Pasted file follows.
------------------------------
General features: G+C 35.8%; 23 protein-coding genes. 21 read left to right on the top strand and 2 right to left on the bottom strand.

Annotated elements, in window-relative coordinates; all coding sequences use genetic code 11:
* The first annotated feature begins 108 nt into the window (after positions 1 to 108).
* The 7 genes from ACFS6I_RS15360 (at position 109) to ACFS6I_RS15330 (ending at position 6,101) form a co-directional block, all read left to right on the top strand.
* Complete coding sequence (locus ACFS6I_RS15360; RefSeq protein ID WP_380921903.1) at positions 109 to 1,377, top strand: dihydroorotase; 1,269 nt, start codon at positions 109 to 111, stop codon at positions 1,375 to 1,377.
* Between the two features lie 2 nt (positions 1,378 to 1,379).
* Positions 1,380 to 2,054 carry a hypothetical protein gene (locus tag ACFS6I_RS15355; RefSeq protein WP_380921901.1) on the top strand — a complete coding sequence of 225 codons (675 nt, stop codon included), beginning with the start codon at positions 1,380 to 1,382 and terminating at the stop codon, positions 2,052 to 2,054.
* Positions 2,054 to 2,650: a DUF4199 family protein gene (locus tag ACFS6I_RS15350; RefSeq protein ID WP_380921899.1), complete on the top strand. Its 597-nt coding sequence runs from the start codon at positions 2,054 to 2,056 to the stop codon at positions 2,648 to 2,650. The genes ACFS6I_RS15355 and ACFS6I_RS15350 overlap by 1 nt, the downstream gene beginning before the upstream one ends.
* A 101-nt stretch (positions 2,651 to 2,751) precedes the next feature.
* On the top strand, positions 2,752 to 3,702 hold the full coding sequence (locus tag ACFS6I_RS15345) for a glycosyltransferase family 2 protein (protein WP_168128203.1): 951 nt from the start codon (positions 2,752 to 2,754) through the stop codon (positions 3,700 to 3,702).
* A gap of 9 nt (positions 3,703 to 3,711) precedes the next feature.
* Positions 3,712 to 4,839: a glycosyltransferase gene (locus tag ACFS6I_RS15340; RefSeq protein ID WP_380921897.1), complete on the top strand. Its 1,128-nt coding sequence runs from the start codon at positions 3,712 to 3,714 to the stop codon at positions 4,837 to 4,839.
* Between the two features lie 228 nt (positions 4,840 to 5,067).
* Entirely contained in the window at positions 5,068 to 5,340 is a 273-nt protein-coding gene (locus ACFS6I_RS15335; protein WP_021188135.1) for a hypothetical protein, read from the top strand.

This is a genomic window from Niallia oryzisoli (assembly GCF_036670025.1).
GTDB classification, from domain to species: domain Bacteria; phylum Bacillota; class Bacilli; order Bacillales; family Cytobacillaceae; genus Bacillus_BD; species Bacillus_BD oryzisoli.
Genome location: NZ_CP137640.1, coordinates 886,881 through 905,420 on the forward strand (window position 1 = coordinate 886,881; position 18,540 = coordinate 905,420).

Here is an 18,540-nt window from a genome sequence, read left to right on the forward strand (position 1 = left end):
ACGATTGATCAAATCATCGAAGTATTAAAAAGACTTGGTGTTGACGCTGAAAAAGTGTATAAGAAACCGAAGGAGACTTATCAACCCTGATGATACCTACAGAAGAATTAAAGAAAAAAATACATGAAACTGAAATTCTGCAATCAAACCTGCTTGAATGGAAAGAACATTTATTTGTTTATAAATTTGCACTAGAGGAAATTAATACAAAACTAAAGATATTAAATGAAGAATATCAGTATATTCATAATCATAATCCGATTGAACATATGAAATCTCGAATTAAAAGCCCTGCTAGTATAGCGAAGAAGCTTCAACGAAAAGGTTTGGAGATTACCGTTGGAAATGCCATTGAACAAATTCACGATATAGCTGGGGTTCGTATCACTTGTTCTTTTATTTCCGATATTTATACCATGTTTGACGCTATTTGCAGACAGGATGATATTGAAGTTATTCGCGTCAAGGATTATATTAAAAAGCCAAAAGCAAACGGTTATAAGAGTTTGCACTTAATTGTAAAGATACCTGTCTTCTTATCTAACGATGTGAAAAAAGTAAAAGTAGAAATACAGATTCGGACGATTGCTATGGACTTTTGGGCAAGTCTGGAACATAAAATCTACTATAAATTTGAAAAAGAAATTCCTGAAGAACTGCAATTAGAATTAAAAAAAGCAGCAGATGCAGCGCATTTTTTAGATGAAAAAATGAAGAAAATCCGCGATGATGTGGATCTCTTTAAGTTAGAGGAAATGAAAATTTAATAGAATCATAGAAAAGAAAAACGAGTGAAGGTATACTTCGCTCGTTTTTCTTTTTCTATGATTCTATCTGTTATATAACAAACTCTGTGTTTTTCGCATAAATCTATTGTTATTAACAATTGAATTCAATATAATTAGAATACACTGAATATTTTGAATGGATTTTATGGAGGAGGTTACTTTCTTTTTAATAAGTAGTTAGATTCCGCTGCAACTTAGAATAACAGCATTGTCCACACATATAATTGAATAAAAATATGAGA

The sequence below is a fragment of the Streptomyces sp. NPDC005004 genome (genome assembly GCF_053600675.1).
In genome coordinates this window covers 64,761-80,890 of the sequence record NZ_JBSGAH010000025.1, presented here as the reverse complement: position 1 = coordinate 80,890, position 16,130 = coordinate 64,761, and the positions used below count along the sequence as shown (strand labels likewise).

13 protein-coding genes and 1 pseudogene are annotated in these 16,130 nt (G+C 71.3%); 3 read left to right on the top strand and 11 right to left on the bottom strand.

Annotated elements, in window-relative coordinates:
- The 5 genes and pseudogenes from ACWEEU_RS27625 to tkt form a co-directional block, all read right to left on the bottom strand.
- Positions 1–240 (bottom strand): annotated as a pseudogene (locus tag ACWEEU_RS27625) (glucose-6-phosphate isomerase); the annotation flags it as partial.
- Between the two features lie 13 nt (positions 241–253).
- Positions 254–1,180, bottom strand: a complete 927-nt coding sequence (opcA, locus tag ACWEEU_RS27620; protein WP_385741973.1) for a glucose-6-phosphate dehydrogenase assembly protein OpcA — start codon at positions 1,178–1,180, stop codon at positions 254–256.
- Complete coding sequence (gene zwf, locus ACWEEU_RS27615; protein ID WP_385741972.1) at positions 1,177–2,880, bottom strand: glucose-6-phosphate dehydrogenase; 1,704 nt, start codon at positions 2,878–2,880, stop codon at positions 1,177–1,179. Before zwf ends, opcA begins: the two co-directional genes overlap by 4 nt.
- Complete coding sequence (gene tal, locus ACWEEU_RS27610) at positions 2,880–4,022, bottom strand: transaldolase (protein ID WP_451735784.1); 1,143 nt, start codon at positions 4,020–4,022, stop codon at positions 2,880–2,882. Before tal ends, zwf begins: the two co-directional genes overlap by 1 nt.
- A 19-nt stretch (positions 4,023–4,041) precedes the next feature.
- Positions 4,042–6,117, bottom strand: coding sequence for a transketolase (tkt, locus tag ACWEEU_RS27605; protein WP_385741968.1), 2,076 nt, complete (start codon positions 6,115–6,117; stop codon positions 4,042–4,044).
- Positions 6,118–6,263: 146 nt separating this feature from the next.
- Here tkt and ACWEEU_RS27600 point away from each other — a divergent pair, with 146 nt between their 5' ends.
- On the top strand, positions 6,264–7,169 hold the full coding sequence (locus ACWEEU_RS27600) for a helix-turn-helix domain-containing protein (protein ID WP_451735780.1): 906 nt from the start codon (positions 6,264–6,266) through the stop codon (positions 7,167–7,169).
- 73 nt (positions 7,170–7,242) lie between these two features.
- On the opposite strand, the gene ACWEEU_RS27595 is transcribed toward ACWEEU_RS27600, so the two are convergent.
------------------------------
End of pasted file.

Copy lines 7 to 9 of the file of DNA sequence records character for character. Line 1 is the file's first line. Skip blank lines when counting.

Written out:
* Positions 1,380 to 2,054 carry a hypothetical protein gene (locus tag ACFS6I_RS15355; RefSeq protein WP_380921901.1) on the top strand — a complete coding sequence of 225 codons (675 nt, stop codon included), beginning with the start codon at positions 1,380 to 1,382 and terminating at the stop codon, positions 2,052 to 2,054.
* Positions 2,054 to 2,650: a DUF4199 family protein gene (locus tag ACFS6I_RS15350; RefSeq protein ID WP_380921899.1), complete on the top strand. Its 597-nt coding sequence runs from the start codon at positions 2,054 to 2,056 to the stop codon at positions 2,648 to 2,650. The genes ACFS6I_RS15355 and ACFS6I_RS15350 overlap by 1 nt, the downstream gene beginning before the upstream one ends.
* A 101-nt stretch (positions 2,651 to 2,751) precedes the next feature.